This weekend, we'll do something that has become a bit of a quirky tradition:
We'll spend Thanksgiving with strangers.
The first time we did this was in 2007, during our first year of living in Nashville. October approached, and we realized we would be away from our families for Thanksgiving. We were still new to the city, but everyone there celebrated Thanksgiving in November. We made plans for Skype calls to family and a quiet dinner at home.
The last weekend of September, we attended a songwriter party and met a woman originally from Nova Scotia. As we chatted, she said, "You know, I'm attending a Thanksgiving dinner with some other Canadian friends next week. If you want, I'm happy to get you an invitation."
And that was our first Thanksgiving with strangers.
We gathered, ate heartily, laughed boisterously, and far from our families and country, we shared our blessings.
Once we returned to Canada, our Thanksgiving became a movable feast. For a few years, we celebrated with our immediate family. As we began our fall concert tours, we were blessed to celebrate with our extended family in Newfoundland.
But then a few years ago, our touring schedule changed. Instead of traveling east each fall, we started to travel west. That first tour was an epic feat to plan - four very large provinces with lots of driving and absolutely no friends or family between home and Alberta. We were literally on the road for over a month before we saw a familiar face!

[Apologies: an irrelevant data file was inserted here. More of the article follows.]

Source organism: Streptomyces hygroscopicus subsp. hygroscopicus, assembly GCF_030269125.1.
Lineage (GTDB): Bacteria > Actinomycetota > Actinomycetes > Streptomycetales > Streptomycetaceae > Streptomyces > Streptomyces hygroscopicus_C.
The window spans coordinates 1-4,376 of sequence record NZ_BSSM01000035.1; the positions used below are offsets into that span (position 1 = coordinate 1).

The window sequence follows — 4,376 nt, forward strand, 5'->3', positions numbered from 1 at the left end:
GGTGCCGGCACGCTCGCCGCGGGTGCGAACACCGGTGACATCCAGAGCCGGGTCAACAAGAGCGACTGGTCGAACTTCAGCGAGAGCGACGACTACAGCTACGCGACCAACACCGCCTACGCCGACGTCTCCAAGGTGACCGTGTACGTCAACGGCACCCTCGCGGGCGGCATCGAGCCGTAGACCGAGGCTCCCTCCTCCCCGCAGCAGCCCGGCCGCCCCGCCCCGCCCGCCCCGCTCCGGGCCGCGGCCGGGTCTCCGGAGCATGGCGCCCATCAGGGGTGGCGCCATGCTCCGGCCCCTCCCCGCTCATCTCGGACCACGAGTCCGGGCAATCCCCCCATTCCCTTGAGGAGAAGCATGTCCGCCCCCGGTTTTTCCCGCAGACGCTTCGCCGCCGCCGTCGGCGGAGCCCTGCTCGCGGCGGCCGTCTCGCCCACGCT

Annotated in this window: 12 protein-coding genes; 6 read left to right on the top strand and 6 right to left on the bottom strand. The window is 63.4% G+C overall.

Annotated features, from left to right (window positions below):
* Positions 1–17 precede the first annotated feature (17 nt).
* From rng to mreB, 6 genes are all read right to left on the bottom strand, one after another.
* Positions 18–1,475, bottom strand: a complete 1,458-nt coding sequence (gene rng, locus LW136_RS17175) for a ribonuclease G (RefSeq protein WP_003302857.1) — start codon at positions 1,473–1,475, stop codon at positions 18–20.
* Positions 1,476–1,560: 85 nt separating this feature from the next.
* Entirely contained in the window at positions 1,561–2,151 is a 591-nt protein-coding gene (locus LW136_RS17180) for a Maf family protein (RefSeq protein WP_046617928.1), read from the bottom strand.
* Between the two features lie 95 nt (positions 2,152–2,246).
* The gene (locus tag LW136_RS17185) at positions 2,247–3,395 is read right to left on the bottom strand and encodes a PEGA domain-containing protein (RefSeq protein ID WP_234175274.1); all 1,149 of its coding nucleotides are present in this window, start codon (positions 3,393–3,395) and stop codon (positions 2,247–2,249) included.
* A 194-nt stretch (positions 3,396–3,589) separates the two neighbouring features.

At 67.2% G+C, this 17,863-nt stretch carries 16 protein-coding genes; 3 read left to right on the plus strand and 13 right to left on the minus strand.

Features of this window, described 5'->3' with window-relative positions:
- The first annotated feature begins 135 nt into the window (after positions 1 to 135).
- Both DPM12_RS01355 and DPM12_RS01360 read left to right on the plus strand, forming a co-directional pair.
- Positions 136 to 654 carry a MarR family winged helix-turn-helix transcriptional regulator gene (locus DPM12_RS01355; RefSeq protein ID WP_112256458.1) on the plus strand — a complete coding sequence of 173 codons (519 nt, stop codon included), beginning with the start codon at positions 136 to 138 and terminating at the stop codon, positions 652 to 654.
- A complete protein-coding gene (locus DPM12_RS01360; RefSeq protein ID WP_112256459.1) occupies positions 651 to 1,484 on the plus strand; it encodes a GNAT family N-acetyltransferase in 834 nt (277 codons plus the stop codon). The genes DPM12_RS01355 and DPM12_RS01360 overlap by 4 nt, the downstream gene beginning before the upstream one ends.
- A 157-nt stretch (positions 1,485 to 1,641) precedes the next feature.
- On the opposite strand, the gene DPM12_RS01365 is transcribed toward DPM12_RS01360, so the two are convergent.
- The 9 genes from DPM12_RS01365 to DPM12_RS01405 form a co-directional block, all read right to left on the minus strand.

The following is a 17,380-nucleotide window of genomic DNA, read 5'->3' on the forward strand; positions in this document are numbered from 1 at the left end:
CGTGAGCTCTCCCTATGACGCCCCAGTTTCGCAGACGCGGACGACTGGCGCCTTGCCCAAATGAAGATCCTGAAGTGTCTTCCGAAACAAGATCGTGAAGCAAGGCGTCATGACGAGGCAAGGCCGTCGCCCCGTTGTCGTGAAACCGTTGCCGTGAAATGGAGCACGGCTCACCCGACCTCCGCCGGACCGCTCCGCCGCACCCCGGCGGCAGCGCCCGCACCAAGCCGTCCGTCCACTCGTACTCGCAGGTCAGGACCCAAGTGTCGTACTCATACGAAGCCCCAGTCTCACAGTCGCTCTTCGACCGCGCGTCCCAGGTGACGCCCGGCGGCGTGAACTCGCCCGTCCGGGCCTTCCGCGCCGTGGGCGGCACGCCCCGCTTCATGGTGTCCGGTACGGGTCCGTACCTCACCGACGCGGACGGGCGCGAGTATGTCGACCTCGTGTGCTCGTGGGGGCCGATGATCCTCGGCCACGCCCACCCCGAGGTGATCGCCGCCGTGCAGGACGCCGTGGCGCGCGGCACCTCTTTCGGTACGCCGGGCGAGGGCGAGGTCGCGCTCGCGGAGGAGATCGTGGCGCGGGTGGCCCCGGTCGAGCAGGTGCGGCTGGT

As we got closer to the holiday weekend, I realized that I had completely forgotten about Thanksgiving! We were destined to spend this great day of celebration alone, in a hotel room, searching for a 24-hour roadside stop to feed us... The whole thing just felt too depressing for words...
So, I did what we do in the modern age - I turned to social media!
"Hey everyone! We're going to be alone in Manitoba for Thanksgiving. Does anyone know of a church or community dinner we could attend?"
What happened next was more than we could "ask or imagine" ...
The host of our Winnipeg concert came to me, "I realized you're going to be around for the long weekend. Would you like to stay an extra night and join us for Thanksgiving dinner?"
Amazing. We gathered with almost a dozen people who, a day before, had been complete strangers to us. In a wonderful twist, the host family was from Newfoundland, so the dinner was filled with familiar traditions and delicacies.
Then, I got a note on Facebook. "I have friends with a ministry retreat in Dauphin. They'd love to have you for Thanksgiving!"
So Monday morning, we drove to Dauphin to find a beautiful house on the edge of the lake. Again, we met strangers who welcomed us into their home for a wonderful night of feasting.
In gratitude to the family, we sang a short concert for their guests and, wouldn't you know it, there were Newfoundlanders at that table, too!
As we tour this beautiful country, we continue to marvel at this great truth:
The family of God is a real thing.
In every community, we arrive as strangers,
and yet, we are bonded by a love far greater than ourselves.
So this Thanksgiving, I encourage you to welcome strangers to your table, and to celebrate with those who might be far from home. In this way, let's show the love of God to one another, and truly celebrate the blessings of our "home and native land."
"Do not neglect to show hospitality to strangers,
for thereby some have entertained angels unawares."
Hebrews 13:2 ESV